The Day After Neoliberal Triumphalism
The purpose of this paper is to analyse the causes of failure of the neoliberal model of capitalism and rise of state capitalism. The arguments that efficient market economy can thrive under autocracy are refuted. Both western neoliberal capitalism and state capitalism in China and Russia are juxtap...
|Journal Title:||International Journal of Social Economics Vol. 37; no. 7; pp. 476 - 487|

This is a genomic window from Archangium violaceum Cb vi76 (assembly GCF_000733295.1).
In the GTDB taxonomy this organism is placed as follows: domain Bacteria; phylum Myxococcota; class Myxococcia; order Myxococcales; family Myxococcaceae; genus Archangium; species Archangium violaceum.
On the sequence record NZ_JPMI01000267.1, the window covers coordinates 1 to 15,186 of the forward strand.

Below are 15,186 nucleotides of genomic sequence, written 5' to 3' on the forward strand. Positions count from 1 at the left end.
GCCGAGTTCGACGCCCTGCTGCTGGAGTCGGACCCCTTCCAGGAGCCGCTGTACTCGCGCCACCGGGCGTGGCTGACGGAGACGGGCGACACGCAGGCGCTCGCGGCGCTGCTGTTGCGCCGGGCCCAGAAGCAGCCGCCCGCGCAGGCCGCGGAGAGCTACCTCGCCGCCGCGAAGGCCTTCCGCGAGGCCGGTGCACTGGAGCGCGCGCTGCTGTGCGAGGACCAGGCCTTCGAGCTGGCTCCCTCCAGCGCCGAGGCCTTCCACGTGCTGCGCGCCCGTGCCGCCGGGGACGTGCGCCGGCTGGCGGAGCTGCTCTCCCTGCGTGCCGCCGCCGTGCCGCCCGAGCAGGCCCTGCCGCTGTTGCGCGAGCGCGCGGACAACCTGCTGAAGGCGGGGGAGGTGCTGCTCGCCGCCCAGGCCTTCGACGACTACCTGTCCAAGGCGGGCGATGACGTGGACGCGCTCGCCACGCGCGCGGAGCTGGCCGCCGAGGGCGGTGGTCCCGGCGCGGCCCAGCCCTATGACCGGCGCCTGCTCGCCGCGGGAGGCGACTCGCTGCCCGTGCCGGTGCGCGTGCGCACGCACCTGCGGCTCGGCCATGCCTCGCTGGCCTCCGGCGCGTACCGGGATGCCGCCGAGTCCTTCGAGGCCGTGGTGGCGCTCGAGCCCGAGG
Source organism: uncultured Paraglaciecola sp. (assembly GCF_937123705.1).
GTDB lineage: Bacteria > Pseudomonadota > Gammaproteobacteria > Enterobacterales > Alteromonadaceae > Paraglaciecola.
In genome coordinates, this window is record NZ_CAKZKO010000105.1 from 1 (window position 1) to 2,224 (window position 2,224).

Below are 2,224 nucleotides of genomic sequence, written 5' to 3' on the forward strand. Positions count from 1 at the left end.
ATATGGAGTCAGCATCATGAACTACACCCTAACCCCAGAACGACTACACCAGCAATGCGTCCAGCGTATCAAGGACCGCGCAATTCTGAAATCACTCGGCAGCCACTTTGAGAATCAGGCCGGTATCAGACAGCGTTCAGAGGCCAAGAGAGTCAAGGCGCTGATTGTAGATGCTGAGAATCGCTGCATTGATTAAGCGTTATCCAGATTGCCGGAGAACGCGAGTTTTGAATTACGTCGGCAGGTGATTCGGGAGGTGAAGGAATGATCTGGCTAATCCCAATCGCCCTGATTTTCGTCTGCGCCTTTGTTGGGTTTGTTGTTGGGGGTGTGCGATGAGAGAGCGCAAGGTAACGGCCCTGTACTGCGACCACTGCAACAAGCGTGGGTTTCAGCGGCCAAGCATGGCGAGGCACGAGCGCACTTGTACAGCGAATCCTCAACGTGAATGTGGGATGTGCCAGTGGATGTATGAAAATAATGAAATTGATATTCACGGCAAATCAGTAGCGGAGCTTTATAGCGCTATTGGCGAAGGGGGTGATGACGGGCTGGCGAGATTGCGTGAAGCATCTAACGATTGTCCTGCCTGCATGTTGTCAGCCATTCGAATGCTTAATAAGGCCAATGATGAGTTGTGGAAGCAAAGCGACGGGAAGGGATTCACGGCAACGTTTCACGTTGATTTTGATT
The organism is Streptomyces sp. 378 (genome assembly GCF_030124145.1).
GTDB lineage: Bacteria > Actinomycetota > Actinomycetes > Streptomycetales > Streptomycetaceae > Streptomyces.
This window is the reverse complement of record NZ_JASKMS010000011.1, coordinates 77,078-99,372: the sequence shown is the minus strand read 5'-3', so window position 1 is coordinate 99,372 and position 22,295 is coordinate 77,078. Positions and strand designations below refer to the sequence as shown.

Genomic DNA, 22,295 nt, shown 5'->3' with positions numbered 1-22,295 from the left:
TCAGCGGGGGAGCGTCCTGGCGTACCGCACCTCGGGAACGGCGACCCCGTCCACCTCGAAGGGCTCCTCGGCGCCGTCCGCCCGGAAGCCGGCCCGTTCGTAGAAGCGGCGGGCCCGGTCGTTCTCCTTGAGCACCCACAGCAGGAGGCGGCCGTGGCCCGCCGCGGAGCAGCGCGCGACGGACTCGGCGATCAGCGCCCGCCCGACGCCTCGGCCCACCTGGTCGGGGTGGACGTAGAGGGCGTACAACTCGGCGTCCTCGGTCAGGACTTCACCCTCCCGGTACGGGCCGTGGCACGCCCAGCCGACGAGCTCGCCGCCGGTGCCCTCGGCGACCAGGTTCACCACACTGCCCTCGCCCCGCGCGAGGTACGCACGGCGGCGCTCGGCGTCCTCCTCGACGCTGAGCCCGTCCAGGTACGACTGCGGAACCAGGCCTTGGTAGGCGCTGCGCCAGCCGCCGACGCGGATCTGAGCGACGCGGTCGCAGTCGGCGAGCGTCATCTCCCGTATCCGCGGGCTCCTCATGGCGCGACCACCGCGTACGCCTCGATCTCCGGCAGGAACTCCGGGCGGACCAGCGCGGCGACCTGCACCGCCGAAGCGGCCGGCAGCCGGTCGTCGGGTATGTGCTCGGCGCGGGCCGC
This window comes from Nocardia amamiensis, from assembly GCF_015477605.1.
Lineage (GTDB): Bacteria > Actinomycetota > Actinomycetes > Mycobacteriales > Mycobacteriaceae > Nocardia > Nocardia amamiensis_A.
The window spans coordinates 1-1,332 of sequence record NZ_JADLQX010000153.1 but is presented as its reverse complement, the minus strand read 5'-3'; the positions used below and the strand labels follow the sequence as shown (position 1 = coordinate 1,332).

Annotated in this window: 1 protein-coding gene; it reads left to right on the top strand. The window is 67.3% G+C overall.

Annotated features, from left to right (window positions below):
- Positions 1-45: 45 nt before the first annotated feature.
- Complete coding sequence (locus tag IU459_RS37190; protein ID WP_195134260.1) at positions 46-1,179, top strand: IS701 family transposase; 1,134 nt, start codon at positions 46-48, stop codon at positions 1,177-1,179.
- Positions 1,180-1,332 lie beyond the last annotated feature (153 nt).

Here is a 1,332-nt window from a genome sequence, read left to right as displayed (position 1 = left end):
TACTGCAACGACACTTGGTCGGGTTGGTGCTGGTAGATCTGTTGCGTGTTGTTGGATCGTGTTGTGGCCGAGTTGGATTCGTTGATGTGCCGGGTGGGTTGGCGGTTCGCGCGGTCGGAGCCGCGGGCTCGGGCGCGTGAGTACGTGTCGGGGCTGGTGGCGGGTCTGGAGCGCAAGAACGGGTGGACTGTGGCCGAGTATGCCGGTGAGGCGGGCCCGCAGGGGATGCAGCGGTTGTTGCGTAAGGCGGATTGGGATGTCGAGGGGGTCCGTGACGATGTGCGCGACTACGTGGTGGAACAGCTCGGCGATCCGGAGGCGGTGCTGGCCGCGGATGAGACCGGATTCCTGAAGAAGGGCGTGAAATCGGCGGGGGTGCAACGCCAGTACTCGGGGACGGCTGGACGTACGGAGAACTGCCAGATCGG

The purpose of this paper is to analyse the causes of failure of the neoliberal model of capitalism and rise of state capitalism. The arguments that efficient market economy can thrive under autocracy are refuted. Both western neoliberal capitalism and state capitalism in China and Russia are juxtaposed and critically analyzed. Neoliberalism is a conceptual model of enthusiastic true believers who never succeed in developing a workable economic system but rather a travesty of its own ideal. The USA instead of an efficient, competitive market economy became a playground for lobbyists and a corporate autocracy fraught with deep imbalances. Yet due to the rule of law and inherent freedoms the post-neoliberal USA will be capable of "self repair" which is not possible in state capitalism. The connections between politics and economics are inherently complex and difficult to be presented as predicable dependences. An interdisciplinary approach is necessary and revealing but it has obvious analytical limitations because of inadequate tools. The proclamation of the end of the democratic capitalism is unfounded. The neoliberal ideologues are hardly to blame for the failures of the western market economy because they have merely created a pretext for corporate America to reduce the regulatory power of the government. The solution is in returning to the model of interventionist government mindful of the nation's long-term wellbeing. The author creates unique functional characteristics of western market capitalism and state capitalism and points out clear advantages of democratic western market capitalism often forgotten in the heat of the post-crises debates.